Are Gerbils Illegal in California? (Legality of Gerbils)

If you’re interested in getting a gerbil as a pet, you want to ensure that a gerbil is legal to keep where you live. The State of California, for example, has strict policies and restricts ownership of a lot of pocket pets. So, are gerbils illegal in California?

Gerbils are illegal pets in California. The legislation protects agriculture and the ecosystem. The natural habitat of gerbils is similar to the environment in California. There is a risk that escaped or abandoned gerbils could reproduce and damage the Californian environment.

The Californian state regulation contains a few exceptions that non-native rodents can’t be kept as legal pets. So domesticated species of the chinchilla and the guinea pig can, for example, be kept. But no such exception exists for gerbils!

Why are gerbils illegal to keep as pets in California? And what is the reasoning behind allowing exceptions of guinea pigs and hamsters but not for gerbils?

In this article, you’ll learn why gerbils are illegal pets in California and if there’s a remote chance that they’ll become legal pets in the (near) future. I will also give you more examples of pocket pets you can keep as pets.

Regulatory Basis

You can find the regulatory basis for the illegality of gerbils in California in the California Code of Regulations (CCR). Section 671, Title 14 of this Code determines that importing, transporting, or possessing gerbils is illegal.

This means that you won’t be able to buy gerbils as pets in this state and can’t import your gerbils if you move to California. There are exceptions to this ban for research purposes (with a special permit). But you won’t find any pet stores selling gerbils or gerbil breeders in the area.

Why Are Gerbils Illegal in California?

Protection of agriculture and natural resources

The main reason gerbils and some other non-native pets are illegal in California is to protect the Californian environment. So, the purpose is to protect native wildlife and natural resources

Because a gerbil population can increase in a short time, it’s also important for Californian agriculture to ensure that no gerbils are abandoned or escape into the wild. The best way to do this is to make it illegal to keep gerbils as pets.

Gerbils can reproduce very fast. They have an average litter of 5 and an average gestation period of only 25 days. They can breed until they’re 20 months. So, even a single gerbil pair or an abandoned pregnant female would be able to reproduce very fast.

When gerbils would gain a foothold in the Californian deserts, they would compete with other native species and could disrupt the ecosystem and hurt agriculture.

Californian environment

The Mongolian gerbil is the most common gerbil species that’s being kept as a pet. The Mongolian gerbil’s natural habitat shows a lot of similarities with the environment in the Californian deserts.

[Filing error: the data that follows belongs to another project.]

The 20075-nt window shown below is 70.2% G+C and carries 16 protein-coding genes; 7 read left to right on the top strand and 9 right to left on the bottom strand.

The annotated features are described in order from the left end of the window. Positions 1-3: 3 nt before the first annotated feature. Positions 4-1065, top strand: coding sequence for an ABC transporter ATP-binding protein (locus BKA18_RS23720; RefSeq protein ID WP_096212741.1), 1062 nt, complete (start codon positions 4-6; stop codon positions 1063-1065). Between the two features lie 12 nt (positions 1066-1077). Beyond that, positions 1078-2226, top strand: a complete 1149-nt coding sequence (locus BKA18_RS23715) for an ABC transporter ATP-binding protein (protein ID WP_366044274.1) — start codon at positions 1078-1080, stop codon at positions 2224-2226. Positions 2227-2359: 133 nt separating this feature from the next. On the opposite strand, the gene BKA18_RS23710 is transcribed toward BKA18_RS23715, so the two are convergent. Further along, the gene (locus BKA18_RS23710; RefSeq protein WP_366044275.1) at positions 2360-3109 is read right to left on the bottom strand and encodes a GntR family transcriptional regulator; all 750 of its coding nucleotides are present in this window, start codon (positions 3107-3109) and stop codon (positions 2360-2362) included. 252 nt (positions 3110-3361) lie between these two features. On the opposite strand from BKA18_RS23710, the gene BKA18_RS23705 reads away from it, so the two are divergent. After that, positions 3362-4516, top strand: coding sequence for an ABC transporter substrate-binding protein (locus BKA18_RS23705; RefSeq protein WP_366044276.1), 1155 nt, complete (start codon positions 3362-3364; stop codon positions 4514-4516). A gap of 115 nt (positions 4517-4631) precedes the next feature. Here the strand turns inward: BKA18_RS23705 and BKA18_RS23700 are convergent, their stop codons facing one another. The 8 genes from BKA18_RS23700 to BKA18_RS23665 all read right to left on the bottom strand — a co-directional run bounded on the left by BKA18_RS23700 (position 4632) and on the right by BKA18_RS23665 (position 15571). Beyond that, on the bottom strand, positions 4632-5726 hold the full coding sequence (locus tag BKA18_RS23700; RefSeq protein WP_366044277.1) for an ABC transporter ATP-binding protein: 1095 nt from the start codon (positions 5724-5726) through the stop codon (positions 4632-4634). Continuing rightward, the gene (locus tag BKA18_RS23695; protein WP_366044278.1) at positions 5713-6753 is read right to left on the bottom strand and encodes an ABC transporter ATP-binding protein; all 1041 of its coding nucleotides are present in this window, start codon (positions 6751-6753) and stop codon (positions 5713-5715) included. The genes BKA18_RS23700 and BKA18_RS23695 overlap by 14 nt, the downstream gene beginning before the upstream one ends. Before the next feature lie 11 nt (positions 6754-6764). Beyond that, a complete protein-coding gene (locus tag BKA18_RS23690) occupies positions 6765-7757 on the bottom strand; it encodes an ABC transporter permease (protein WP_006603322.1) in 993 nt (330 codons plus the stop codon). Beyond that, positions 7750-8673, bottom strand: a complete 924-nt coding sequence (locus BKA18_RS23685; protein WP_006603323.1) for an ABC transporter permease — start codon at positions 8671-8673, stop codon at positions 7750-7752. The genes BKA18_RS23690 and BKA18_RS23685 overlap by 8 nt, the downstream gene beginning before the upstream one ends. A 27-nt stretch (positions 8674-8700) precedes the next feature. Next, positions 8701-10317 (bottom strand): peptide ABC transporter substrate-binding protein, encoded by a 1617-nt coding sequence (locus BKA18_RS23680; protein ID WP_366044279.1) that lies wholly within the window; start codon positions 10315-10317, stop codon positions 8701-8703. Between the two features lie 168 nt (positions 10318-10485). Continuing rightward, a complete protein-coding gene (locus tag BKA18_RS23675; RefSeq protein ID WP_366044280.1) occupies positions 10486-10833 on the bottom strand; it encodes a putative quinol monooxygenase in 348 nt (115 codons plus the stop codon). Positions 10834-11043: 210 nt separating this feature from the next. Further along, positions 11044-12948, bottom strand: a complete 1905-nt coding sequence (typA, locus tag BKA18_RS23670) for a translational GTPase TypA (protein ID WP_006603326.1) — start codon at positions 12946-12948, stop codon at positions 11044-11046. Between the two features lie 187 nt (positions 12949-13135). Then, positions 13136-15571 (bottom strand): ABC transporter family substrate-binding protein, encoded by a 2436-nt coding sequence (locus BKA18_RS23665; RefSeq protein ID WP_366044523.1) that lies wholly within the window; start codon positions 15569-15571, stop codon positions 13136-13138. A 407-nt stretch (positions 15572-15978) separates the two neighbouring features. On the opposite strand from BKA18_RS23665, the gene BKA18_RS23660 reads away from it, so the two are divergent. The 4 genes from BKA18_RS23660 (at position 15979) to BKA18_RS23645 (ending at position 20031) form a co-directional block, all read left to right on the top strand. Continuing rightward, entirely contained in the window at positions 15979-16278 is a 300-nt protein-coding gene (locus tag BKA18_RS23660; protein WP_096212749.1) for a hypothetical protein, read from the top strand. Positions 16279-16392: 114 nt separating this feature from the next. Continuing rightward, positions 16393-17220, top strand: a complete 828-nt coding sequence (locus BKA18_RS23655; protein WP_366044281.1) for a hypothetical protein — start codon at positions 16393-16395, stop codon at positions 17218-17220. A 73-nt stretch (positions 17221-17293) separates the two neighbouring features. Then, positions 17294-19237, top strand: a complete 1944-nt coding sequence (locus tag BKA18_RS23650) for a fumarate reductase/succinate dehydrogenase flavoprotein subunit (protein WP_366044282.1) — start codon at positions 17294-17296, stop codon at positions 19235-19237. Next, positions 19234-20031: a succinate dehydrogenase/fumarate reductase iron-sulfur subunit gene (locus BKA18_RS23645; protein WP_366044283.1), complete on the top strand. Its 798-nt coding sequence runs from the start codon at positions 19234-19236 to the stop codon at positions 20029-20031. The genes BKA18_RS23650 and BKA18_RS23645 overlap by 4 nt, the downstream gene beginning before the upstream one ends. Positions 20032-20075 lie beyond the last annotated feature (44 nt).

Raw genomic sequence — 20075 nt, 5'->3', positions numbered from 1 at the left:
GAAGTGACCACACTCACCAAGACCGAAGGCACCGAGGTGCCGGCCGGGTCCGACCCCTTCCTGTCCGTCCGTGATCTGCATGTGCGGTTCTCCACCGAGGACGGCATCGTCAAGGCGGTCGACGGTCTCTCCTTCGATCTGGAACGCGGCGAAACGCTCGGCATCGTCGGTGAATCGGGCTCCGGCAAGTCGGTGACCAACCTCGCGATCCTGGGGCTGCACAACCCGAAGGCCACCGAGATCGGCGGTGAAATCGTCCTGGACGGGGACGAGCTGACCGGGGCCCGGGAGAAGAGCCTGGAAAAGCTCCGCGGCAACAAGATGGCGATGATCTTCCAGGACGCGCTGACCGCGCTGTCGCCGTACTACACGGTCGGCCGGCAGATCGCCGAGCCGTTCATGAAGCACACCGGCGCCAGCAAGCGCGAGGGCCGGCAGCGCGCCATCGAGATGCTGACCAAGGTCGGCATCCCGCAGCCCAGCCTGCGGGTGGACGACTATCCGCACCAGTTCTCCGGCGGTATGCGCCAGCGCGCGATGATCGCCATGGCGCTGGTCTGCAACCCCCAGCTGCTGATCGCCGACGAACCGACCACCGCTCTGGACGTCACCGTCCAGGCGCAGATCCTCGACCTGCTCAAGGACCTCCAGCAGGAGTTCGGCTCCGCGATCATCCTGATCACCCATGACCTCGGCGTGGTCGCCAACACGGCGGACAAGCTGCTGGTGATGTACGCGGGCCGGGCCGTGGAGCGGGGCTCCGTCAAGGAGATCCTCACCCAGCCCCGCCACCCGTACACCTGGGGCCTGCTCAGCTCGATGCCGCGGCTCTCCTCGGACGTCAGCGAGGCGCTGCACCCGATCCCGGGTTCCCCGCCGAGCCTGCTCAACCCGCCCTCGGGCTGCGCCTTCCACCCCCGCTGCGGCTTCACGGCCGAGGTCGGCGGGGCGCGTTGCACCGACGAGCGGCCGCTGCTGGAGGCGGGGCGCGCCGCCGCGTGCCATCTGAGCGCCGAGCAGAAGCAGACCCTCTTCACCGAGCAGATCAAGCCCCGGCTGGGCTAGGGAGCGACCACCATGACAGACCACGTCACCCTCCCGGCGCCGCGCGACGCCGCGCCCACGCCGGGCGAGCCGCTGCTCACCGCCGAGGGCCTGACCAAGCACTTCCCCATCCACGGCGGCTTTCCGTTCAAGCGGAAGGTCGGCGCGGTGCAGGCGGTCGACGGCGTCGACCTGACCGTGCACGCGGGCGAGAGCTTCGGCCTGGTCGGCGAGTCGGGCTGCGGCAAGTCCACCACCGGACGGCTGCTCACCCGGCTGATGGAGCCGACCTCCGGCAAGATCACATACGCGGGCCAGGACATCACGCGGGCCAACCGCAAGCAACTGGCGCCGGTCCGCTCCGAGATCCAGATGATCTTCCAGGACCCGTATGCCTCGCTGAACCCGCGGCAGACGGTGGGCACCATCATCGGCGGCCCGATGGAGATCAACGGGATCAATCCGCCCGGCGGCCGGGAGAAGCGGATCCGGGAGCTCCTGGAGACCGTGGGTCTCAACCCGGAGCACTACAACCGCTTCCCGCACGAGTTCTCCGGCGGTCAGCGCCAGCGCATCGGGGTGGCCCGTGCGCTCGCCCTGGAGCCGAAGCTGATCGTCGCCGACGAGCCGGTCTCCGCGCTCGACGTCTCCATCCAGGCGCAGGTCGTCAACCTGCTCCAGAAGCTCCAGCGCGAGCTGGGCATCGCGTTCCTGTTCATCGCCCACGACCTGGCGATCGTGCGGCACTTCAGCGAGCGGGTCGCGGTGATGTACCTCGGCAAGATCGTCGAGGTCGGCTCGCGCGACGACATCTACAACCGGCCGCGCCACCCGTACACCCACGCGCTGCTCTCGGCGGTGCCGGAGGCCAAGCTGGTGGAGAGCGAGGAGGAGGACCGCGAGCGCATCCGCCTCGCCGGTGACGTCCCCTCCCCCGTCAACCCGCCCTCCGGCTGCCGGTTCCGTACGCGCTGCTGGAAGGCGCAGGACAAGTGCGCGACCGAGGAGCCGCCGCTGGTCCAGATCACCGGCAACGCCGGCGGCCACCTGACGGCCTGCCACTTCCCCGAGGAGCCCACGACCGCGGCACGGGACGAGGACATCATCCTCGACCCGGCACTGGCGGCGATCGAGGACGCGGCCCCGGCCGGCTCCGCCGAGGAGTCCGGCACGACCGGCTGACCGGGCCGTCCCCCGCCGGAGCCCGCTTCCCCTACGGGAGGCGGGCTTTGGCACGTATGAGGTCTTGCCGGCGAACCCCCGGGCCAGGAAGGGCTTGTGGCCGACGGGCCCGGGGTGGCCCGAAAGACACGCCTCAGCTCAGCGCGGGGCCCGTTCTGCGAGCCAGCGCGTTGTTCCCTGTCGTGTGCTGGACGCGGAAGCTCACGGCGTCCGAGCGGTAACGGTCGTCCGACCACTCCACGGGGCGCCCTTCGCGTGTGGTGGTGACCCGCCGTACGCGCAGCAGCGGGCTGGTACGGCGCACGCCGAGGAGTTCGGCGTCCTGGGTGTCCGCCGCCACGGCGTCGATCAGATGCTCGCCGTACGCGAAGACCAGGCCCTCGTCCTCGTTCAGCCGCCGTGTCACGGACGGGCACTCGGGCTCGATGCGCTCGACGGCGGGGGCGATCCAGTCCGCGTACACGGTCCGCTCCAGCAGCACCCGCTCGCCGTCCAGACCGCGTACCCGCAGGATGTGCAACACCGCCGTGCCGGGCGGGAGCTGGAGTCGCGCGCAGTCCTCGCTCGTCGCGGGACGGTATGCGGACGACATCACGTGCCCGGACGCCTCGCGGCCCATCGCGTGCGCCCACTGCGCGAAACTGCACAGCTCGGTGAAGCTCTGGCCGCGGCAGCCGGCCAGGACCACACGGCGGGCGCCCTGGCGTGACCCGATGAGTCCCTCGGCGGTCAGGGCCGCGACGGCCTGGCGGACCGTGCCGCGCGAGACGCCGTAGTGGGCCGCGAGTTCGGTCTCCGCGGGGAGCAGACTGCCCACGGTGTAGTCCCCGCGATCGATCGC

Californian desert regions

There are three desert regions in California:

  • Mojave Desert
  • Colorado Desert
  • Great Basin Desert

Similarities with natural habitat of gerbils

As I already mentioned, Mongolian gerbils’ natural habitat shows remarkable similarities with the Californian desert regions. Below you can find a quick visual comparison between the environment, although these are just snapshots, and no single area is the same.

According to Animal Diversity Web, Mongolian gerbils live in the highlands in Inner Mongolia. The temperatures vary from extreme cold (up to -40 °C) in the winter to extreme heat (up to 50 °C) in the summer. The annual rainfall in the region is low (less than 230 mm a year).

Natural Habitat GerbilsCalifornia desert regions
desert / grassland / valleysdesert / valleys
low rainfalllow rainfall
grass, shrubs, bushesgrass, shrubs, bushes

Like the Californian deserts, gerbils’ natural habitat consists of sandy deserts, grasslands, and mountain valleys. The Californian deserts have many types of grass, small shrubs, and bushes for gerbils to feed on.

Needless to say that it would be possible for abandoned or escaped gerbils to survive in the Californian deserts. A gerbil wouldn’t have a lot of trouble finding tasty food sources and can thrive in these environments as it’s adapted to extreme temperature changes and can live in an environment with low rainfall.

There are currently no intentions to change the legal status of gerbils. Gerbils could potentially be dangerous for Californian agriculture and wildlife. As such, I wouldn’t expect the legislation to change soon. The risks outweigh the benefits of allowing gerbils as pets.

What Pocket Pets Can You Keep in California?

Although you can’t keep gerbils as pets in California, there are plenty of other (domesticated) pocket pets that you can keep:

  • golden hamsters (Mesocricetus auratus)
  • dwarf hamsters (Genus Phodopusare)
  • fancy rats
  • fancy mice
  • guinea pigs (Cavia porcellus)
  • chinchillas (Chinchilla laniger)

Always be sure to research the pet you want to keep before buying one and don’t buy a pet as an impulse (for example, as a Christmas present). Make sure that you can provide good care for the pet for its entire lifetime.

Want to Learn More?

If you’re interested in learning more about gerbils as pets, please read the following articles:

If you’re interested in getting gerbils as pets you should also definitely read our beginner’s guide to keeping gerbils as pets and our gerbil care guide.

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